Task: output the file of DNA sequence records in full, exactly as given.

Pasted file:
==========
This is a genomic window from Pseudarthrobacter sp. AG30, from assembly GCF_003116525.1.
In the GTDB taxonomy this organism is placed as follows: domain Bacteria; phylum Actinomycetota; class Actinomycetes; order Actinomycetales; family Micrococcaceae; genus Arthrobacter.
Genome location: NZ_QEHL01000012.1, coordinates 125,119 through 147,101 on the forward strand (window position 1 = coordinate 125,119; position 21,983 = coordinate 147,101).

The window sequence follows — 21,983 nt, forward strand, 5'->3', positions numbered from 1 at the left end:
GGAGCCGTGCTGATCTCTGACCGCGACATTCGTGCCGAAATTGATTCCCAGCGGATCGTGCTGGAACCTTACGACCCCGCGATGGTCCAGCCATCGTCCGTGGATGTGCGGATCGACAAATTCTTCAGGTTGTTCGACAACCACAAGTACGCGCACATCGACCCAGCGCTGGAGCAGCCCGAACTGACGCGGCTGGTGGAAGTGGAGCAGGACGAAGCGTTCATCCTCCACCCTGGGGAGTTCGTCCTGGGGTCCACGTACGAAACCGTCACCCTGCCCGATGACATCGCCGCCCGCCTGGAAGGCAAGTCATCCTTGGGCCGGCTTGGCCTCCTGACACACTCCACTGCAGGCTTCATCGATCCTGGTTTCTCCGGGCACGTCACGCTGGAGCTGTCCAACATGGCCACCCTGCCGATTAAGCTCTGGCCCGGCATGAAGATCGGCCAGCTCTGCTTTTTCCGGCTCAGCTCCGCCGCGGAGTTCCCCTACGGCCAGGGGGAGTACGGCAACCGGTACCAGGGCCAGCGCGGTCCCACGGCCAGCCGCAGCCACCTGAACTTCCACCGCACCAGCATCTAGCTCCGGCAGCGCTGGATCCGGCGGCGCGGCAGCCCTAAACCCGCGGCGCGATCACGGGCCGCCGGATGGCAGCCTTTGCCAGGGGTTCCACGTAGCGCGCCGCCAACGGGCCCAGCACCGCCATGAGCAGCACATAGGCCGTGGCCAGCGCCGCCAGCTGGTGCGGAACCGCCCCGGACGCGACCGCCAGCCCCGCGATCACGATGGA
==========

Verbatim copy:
This is a genomic window from Pseudarthrobacter sp. AG30, from assembly GCF_003116525.1.
In the GTDB taxonomy this organism is placed as follows: domain Bacteria; phylum Actinomycetota; class Actinomycetes; order Actinomycetales; family Micrococcaceae; genus Arthrobacter.
Genome location: NZ_QEHL01000012.1, coordinates 125,119 through 147,101 on the forward strand (window position 1 = coordinate 125,119; position 21,983 = coordinate 147,101).

The window sequence follows — 21,983 nt, forward strand, 5'->3', positions numbered from 1 at the left end:
GGAGCCGTGCTGATCTCTGACCGCGACATTCGTGCCGAAATTGATTCCCAGCGGATCGTGCTGGAACCTTACGACCCCGCGATGGTCCAGCCATCGTCCGTGGATGTGCGGATCGACAAATTCTTCAGGTTGTTCGACAACCACAAGTACGCGCACATCGACCCAGCGCTGGAGCAGCCCGAACTGACGCGGCTGGTGGAAGTGGAGCAGGACGAAGCGTTCATCCTCCACCCTGGGGAGTTCGTCCTGGGGTCCACGTACGAAACCGTCACCCTGCCCGATGACATCGCCGCCCGCCTGGAAGGCAAGTCATCCTTGGGCCGGCTTGGCCTCCTGACACACTCCACTGCAGGCTTCATCGATCCTGGTTTCTCCGGGCACGTCACGCTGGAGCTGTCCAACATGGCCACCCTGCCGATTAAGCTCTGGCCCGGCATGAAGATCGGCCAGCTCTGCTTTTTCCGGCTCAGCTCCGCCGCGGAGTTCCCCTACGGCCAGGGGGAGTACGGCAACCGGTACCAGGGCCAGCGCGGTCCCACGGCCAGCCGCAGCCACCTGAACTTCCACCGCACCAGCATCTAGCTCCGGCAGCGCTGGATCCGGCGGCGCGGCAGCCCTAAACCCGCGGCGCGATCACGGGCCGCCGGATGGCAGCCTTTGCCAGGGGTTCCACGTAGCGCGCCGCCAACGGGCCCAGCACCGCCATGAGCAGCACATAGGCCGTGGCCAGCGCCGCCAGCTGGTGCGGAACCGCCCCGGACGCGACCGCCAGCCCCGCGATCACGATGGA